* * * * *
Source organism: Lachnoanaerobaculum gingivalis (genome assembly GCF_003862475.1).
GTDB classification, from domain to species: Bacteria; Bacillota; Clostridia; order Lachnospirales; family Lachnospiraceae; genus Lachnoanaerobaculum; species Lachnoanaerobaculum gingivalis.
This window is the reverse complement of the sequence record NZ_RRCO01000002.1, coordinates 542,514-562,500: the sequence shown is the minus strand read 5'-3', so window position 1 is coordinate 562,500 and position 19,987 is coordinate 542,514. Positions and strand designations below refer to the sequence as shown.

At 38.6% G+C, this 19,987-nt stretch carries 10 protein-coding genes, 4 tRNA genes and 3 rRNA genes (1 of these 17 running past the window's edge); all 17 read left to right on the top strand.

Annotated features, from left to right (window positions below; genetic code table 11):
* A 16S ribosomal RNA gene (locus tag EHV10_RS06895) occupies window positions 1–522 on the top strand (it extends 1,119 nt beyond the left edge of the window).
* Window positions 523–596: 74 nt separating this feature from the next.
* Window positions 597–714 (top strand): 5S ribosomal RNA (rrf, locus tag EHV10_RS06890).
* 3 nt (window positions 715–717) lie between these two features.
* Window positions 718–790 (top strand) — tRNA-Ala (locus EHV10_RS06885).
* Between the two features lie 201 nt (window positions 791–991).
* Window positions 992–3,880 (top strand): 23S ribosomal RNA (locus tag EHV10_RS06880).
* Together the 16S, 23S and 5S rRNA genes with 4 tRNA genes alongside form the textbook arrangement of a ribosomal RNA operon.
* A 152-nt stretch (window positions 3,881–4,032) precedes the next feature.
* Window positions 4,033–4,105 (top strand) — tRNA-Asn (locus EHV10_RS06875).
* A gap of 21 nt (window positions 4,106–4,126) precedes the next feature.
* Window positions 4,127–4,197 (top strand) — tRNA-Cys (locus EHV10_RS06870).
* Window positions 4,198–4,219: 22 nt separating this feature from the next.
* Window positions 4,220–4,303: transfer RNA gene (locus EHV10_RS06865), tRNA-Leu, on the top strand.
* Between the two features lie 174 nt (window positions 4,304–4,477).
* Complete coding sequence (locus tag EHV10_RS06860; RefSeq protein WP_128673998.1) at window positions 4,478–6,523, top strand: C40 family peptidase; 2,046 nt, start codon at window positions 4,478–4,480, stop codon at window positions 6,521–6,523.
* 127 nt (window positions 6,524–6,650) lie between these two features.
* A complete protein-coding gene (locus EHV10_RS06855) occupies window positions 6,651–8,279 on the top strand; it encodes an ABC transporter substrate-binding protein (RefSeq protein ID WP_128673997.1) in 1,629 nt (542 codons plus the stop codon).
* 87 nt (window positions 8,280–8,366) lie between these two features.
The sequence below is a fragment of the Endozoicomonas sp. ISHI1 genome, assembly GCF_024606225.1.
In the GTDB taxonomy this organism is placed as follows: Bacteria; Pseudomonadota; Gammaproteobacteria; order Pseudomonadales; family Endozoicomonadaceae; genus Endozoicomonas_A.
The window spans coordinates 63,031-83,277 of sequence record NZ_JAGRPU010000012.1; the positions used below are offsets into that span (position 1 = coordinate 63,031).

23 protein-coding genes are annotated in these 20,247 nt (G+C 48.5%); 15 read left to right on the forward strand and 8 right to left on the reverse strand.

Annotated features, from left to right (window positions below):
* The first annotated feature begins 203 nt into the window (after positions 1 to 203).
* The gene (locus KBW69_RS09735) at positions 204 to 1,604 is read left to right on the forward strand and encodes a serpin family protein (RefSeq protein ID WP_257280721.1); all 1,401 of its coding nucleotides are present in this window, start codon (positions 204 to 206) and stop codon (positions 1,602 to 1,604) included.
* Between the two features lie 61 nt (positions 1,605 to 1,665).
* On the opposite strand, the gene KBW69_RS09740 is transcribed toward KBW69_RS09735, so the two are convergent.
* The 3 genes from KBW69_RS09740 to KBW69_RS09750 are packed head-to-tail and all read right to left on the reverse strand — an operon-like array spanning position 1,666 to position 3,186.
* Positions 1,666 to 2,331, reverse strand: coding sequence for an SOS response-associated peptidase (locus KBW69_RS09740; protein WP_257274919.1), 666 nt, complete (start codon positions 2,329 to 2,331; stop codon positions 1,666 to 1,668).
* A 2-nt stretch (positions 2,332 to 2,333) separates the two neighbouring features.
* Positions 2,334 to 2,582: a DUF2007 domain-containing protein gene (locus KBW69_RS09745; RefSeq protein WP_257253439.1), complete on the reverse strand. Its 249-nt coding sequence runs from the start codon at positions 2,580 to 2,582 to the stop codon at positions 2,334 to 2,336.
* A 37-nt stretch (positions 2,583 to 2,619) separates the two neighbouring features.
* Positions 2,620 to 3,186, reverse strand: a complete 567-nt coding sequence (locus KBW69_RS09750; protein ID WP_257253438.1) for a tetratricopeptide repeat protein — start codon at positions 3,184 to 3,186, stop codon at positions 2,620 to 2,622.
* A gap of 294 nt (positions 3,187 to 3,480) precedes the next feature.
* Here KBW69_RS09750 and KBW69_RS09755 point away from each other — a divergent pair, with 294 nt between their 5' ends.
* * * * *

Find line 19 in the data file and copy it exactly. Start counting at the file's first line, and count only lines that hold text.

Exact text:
* Window positions 4,220–4,303: transfer RNA gene (locus EHV10_RS06865), tRNA-Leu, on the top strand.